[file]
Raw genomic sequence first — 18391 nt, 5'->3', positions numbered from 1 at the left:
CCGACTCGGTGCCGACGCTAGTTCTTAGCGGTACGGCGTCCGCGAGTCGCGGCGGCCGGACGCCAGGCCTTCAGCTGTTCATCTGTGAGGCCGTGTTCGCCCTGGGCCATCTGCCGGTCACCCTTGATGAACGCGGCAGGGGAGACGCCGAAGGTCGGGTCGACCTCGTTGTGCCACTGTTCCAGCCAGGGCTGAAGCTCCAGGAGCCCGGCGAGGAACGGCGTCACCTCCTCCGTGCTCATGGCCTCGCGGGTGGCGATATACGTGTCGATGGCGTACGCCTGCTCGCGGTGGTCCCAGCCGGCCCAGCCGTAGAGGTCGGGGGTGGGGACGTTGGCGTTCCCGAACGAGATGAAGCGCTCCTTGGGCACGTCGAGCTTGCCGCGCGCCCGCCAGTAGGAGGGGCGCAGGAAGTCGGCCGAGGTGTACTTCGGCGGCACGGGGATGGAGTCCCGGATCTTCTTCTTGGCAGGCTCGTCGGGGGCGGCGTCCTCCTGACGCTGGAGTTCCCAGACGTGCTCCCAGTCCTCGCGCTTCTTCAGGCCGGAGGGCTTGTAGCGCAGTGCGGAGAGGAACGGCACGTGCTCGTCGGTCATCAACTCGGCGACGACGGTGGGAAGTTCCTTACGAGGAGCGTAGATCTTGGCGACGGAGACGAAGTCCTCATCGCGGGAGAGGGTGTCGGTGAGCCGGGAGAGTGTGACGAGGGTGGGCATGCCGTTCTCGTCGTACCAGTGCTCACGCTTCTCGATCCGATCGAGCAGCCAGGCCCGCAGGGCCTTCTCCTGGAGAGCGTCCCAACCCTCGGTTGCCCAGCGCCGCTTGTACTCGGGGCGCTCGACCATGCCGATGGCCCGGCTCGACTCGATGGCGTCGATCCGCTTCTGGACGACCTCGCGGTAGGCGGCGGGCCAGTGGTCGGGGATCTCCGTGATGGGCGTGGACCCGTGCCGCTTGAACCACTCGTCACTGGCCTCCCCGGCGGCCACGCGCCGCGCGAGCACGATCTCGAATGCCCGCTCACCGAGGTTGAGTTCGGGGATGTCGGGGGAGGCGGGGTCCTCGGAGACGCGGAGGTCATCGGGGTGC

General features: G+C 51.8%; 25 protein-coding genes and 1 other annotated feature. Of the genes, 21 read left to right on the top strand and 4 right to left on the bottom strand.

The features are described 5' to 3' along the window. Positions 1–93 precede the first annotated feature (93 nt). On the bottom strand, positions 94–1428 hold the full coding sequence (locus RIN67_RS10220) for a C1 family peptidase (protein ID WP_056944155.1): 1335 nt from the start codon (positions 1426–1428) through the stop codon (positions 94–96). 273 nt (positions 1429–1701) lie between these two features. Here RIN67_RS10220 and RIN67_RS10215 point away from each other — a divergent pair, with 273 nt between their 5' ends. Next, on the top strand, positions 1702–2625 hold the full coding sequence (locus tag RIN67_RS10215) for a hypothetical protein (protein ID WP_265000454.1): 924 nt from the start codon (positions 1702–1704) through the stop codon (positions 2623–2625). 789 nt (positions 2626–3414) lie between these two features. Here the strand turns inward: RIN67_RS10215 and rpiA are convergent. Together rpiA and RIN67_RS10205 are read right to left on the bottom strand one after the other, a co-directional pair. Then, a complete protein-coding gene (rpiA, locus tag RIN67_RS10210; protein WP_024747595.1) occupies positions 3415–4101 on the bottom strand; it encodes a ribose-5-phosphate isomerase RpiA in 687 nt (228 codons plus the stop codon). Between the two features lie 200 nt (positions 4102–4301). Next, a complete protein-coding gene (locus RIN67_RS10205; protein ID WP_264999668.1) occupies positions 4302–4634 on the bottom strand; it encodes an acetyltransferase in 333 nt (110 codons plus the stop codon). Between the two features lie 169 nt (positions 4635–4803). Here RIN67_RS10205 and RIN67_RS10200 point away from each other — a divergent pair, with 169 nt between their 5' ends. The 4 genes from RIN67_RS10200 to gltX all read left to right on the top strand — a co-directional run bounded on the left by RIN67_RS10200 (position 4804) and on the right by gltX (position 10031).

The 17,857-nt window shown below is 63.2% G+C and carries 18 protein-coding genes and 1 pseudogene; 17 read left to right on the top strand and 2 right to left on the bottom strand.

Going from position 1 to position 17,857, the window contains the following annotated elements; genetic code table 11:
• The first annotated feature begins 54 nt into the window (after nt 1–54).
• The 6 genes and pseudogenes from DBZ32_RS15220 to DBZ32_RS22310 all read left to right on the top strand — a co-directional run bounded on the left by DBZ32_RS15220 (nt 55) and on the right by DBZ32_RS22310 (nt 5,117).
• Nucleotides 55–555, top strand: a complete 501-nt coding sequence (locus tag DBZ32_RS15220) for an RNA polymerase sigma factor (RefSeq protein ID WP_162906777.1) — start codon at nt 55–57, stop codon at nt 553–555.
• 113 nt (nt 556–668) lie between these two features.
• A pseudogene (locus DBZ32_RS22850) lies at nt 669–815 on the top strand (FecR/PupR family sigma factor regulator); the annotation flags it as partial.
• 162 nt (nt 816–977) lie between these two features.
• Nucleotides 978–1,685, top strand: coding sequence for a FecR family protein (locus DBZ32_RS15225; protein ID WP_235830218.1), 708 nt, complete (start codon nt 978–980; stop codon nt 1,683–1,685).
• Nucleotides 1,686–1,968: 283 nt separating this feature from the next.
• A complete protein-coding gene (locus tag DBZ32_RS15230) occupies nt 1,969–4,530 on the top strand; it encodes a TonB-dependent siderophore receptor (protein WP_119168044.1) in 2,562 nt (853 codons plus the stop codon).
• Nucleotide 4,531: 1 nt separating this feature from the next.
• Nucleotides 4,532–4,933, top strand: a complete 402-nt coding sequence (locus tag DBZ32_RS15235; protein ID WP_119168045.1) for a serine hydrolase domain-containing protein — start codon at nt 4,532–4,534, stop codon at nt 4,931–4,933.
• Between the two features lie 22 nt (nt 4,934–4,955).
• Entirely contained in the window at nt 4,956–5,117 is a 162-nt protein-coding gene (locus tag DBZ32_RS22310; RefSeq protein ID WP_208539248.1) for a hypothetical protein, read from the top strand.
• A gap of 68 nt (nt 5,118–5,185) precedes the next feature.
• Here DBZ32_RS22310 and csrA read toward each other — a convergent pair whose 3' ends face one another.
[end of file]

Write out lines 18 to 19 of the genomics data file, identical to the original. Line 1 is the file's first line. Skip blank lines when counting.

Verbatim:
• Between the two features lie 22 nt (nt 4,934–4,955).
• Entirely contained in the window at nt 4,956–5,117 is a 162-nt protein-coding gene (locus tag DBZ32_RS22310; RefSeq protein ID WP_208539248.1) for a hypothetical protein, read from the top strand.